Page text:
MassDOT

Podcast 29 - Transit Advocacy with Rafael Mares from the Conservation Law Foundation

We're joined in studio by prominent Boston transit advocate Rafael Mares, Vice President and Director of Healthy Communities and Environmental Justice for the Conservation Law Foundation. CLF has been instrumental in improving access and mobility for MBTA users, including holding the state to transit project commitments they've tried to wiggle out of.

We discuss the current state of transit operations and investment, the Control Board and politics, the fate of long-awaited projects such the Green Line Extension, the Big Dig legacy, and much more. This episode was recorded on May 16 in the studios of WMBR 88.1 FM in Cambridge, engineered by Scott Mullen.  Find Rafael Mares online at @RafaelMares2 or CLF.

TransitMatters advocates for fast, frequent, reliable and effective public transportation in and around Boston. As part of our vision to repair, upgrade and expand the MBTA transit network, we aim to elevate the conversation around transit issues by offering new perspectives, uniting transit advocates and promoting a level of critical analysis normally absent from other media.

Like what you hear? Share it around, tell your friends and colleagues, and subscribe to the blog and podcast (on iTunes) to be notified of new posts and episodes. Support our work by becoming a member, making a donation or signing up to volunteer because we can't do this alone. Let us know what you think: connect with TransitMatters on Facebook or Twitter. Follow Jeremy Mendelson @Critical Transit, Josh Fairchild @hatchback31, Jarred Johnson @jarjoh, Marc Ebuña @DigitalSciGuy, Scott Mullen @mixmastermully or email us here.

When Does "Operational Efficiency" Mean a Better MBTA?

When Does "Operational Efficiency" Mean a Better MBTA?

Recently, a certain lobbying group has been arguing that the MBTA shouldn't be judged by how many people use it to get around, but rather by how many dollars it costs to run a vehicle for an hour or a mile. This cost per mile argument follows on the heels of their recently debunked assertion the that T is overfunded as compared to other transit agencies when looking at cost per trip. Those cost per trip comparisons didn't really make sensebecause they tried to compare the T to transit systems which provide vastly different services, which require different levels of investment to serve different populations (i.e., some agencies run only local bus or rail service, while the T does all of those, plus regional commuter rail, express buses, ferries, etc.).

So let’s address the cost per mile metric...

UPDATE: NYC Donates Snow Fighting Equipment; Governor Releases $30 Billion Plan

UPDATE: NYC Donates Snow Fighting Equipment; Governor Releases $30 Billion Plan

Spring has sprung today for transit as NYC MTA CEO Thomas Prendergast announced a small donation of snow fighting equipment and the Governor announced a commitment of $30 billion over 15 years to drastically upgrade the MBTA's infrastructure and equipment.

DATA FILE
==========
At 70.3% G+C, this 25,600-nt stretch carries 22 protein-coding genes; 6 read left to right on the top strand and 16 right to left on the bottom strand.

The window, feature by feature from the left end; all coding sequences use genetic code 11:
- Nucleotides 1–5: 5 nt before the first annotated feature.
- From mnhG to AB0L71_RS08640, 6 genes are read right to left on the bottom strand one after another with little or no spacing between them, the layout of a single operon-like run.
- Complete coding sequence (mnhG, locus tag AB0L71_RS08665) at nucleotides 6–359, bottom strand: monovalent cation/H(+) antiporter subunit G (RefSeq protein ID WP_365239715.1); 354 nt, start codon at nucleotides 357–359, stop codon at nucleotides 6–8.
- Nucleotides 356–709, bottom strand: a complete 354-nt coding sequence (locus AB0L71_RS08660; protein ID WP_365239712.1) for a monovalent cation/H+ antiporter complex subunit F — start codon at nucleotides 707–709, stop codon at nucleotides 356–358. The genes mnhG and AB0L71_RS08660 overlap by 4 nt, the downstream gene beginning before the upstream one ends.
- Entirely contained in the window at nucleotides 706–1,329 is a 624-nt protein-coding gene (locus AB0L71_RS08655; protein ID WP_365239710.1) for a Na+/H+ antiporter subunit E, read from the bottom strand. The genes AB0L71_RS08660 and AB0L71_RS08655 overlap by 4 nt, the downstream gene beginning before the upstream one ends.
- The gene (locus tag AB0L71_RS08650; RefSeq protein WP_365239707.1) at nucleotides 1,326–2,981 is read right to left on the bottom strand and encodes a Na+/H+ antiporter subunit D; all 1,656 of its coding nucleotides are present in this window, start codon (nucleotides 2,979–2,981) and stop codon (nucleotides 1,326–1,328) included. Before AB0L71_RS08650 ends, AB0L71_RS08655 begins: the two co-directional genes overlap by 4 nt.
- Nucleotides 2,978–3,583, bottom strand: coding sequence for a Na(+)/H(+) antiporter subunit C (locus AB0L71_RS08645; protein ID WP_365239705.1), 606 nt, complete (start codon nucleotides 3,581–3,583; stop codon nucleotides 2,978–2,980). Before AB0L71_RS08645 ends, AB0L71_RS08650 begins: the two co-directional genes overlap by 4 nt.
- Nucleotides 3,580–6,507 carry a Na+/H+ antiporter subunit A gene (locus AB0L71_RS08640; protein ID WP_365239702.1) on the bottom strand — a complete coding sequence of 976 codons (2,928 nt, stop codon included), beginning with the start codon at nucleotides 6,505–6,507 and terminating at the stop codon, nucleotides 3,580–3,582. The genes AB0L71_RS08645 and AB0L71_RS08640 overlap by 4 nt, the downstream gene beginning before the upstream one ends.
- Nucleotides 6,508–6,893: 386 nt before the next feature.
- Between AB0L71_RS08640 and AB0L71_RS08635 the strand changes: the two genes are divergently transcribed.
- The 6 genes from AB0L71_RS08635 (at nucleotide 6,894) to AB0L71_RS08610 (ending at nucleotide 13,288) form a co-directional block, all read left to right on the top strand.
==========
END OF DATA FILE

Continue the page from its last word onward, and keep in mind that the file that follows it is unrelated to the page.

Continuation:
MassDOT Takes Pretty Pictures as Green Line Extension Gets Underway

Work is finally underway for the much-awaited first phase of the Green Line extension north to Medford. Last December, MassDOT issued the first contracts to Barletta Heavy Division and followed that with the go-ahead to start construction on a set of demolitions and bridge widening projects that will, according to the MassDOT web site:

  • Reconstruct and widen the Harvard Street Rail Bridge in Medford
  • Widen the Medford Street Rail Bridge in Somerville
  • Demolish 21 Water Street in Cambridge in preparation for the construction of the new Lechmere Station under Phase 2/2A of the GLX project
  • Construct retaining walls and noise walls adjacent to the Harvard Street Rail Bridge
  • Relocate MBTA Commuter Rail tracks in the Harvard Street Rail Bridge area
  • Upgrade and replace existing storm drain system between Harvard Street and Granville Avenue

These projects will continue for 2 years until March of 2015. During that time, the state plans to maintain its transparency and documentation through photos. According to Joe Pesutauro of the MBTA:

With strong support from the Green Line extension team, DOT Communications staff has done a total of 53 separate posts with Green Line Extension meeting, outreach, and construction information since the MassDOT blog debuted 50 months ago. More than one [post] per month on average and more than on any other single MassDOT/MBTA project.

Each of those posts was accompanied with a Tweet and link on Twitter.  Each such item is now also posted on our more recent MassDOT Facebook page, including two FB posts within the past week- one on the upcoming meeting and one displaying one of the Flickr construction photos.  We have a Flickr set established to add future construction photos.  All this in addition to the separate efforts on T social media.

The biggest highlight is MassDOT's latest album on Flickr, which captures the construction and is a great visual progress update. MassDOT has been doing this for some time to show very occasional and infrequent updates on bridge construction for the Accelerated Bridge Program, but the MTA has been posting album after album of construction updates for even less time. MassDOT started in the summer 0f 2009 with 1,165 uploads while the MTA has uploaded over four times that in half the time, starting with its first post in March of 2011.

Granted, the MTA has at least one dedicated photographer, but it has roughly the same number of ongoing capital projects and maintenance needs as MassDOT and the MBTA combined. Suffice it to say, MassDOT's planning site is well-organised, but much of the information is either hidden deep within many clicks or in lengthy PDF documents; the closest thing to a dashboard is the 'Projects' tab on the main MassDOT page. The MBTA's project page is slightly better, but is a simple table that doesn't give indication of scope or size of projects, instead listing project statuses. Deeper in, there isn't much consistency to project documentation, impact, or even format.